Tuesday 19 November 2019

"Look back in anger": Matthew Cheung and the issue of polling public sentiment. (Letter to SCMP)

ADDED:  published 24 November here.

Letter to SCMP, 

You asked for readers' views on Chief Secretary Matthew Cheung's much mocked statement that he "didn't know what the biggest cause of public anger was".  He proposed a recognised international company do a poll of public grievances.

Absolutely! I fully agree. I don't know why it hasn't been done already. I said back in August, that we needed to do a wide-ranging opinion poll.

Of course we know of the "Five Demands" which must be delivered with "not one less". (五大诉求,缺一不可)

But I believe there is rather more to it than that, judging by the words of protesters themselves.  There is a strong tinge of nativism in their anger.  

Consider this from your investigative article on 23 October

Their yearnings, as revealed on social media, imagine a Hong Kong where people speak Cantonese, patronise family-run shops and not chain stores and pharmacies catering to mainland Chinese tourists, and care for one another as neighbours in close-knit communities. 

In any other country, in any other context, this would be criticised as the nativist bigotry that it is. Recently the comedian John Cleese was savaged for suggesting that "London is not an English city anymore"; this is exactly the same sentiment we see above ("Hong Kong is not a Cantonese city anymore").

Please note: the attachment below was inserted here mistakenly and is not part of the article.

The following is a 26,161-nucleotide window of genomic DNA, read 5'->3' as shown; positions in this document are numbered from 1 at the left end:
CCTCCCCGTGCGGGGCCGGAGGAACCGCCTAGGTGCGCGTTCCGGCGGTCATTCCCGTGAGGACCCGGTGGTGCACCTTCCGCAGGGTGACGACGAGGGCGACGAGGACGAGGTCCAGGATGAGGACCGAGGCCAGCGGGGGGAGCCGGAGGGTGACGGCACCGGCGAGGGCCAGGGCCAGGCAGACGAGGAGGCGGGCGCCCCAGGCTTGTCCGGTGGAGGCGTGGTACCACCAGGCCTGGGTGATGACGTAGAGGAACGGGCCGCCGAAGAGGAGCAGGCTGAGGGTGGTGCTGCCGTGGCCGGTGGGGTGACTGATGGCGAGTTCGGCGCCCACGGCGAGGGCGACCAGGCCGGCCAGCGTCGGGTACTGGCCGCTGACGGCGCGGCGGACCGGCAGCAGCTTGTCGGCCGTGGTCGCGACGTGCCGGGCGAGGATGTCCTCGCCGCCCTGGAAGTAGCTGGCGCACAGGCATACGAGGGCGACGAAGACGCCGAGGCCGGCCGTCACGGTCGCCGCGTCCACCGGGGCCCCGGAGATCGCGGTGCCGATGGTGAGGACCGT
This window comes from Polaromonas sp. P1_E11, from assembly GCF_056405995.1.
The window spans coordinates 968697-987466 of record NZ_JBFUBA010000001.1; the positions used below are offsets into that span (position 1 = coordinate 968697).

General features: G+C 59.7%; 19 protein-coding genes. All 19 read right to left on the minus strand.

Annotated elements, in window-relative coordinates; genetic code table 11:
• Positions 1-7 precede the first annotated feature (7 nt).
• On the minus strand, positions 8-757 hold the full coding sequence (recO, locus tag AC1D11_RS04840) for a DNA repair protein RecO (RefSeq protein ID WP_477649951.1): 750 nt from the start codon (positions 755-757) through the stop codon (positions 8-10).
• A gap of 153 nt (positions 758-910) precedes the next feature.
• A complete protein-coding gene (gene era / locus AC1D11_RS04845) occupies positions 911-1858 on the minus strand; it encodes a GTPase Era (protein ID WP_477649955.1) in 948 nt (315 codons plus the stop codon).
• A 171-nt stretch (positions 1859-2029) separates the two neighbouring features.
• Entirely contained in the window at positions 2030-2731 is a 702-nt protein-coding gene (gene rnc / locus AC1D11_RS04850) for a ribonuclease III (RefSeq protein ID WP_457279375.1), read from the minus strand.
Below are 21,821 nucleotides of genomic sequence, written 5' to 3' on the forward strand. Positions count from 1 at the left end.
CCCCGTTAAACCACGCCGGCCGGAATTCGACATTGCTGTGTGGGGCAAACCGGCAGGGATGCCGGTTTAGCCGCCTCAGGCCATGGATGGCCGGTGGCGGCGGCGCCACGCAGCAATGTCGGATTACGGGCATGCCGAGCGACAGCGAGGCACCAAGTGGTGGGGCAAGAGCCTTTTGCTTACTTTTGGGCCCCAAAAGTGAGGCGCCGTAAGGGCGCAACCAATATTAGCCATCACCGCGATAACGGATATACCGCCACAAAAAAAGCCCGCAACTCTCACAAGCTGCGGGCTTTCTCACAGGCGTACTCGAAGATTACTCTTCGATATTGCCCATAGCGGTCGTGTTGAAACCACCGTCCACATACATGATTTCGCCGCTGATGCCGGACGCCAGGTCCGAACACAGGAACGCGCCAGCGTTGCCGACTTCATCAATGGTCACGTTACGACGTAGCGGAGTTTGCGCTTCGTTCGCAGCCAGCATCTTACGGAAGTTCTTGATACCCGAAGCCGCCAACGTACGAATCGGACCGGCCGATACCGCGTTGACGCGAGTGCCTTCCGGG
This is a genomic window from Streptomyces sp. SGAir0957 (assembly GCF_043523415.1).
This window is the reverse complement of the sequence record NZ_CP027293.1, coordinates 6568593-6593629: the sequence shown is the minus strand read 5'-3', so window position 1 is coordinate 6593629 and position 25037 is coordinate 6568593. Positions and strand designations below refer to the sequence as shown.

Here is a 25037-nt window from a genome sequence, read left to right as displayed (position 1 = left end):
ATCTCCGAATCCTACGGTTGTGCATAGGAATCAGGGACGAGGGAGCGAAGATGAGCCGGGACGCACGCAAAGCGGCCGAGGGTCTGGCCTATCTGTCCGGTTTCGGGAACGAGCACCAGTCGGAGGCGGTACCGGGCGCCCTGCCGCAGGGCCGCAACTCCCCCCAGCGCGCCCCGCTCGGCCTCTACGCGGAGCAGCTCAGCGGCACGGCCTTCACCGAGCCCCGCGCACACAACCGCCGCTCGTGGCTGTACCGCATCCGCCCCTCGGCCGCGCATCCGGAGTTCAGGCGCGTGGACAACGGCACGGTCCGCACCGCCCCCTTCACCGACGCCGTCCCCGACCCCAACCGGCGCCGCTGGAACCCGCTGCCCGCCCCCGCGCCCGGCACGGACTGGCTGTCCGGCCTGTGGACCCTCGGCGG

A video by the Washington PostAnatomy of a Protest features a woman who says that she fears the "invasion" of mainlanders, who "refuse" to learn Cantonese, and only speak their own "dialect"(!), Mandarin.  

Graffiti around Hong Kong calls mainlanders "locusts" and Zhi Na Ren (支那人), the latter a term last used by the invading Japanese in the 1930s. Nothing is more insulting to mainlanders. The graffiti Tian Mie Zhong Gong (天滅中共) — Heaven Destroy the Communist Party —  goes back to early KMT days and was chanted by the Falun Gong. Also insulting. In 2011 I was involved in a debate in these pages over the use of simplified vs traditional characters. I couldn't understand what the hang up was with simplified. Now I know. Simplified = mainland and mainland = bad. [Our locals can dish it out but can't take it. They are incensed — outraged! -- when mainlanders themselves make tart and germane observations about Hong Kong and our protesters].

In short, the hatred of mainlanders is visceral and leads me to the thought that the stated worries about "Beijing interference" are really deep concerns about individual mainlanders (locusts, invaders), not so much things done by officials in Beijing (even given Beijing’s slamming the High Court ruling in face masks). If that's correct, a fair response to the protesters might be "get over it" rather than the molly-coddling and praise of "brave freedom fighters" heaped on them now here and in the international media.

Whether or not I'm correct about this would be flushed out through an international polling exercise. It should have been done long ago

(446 words) 

Peter F. etc…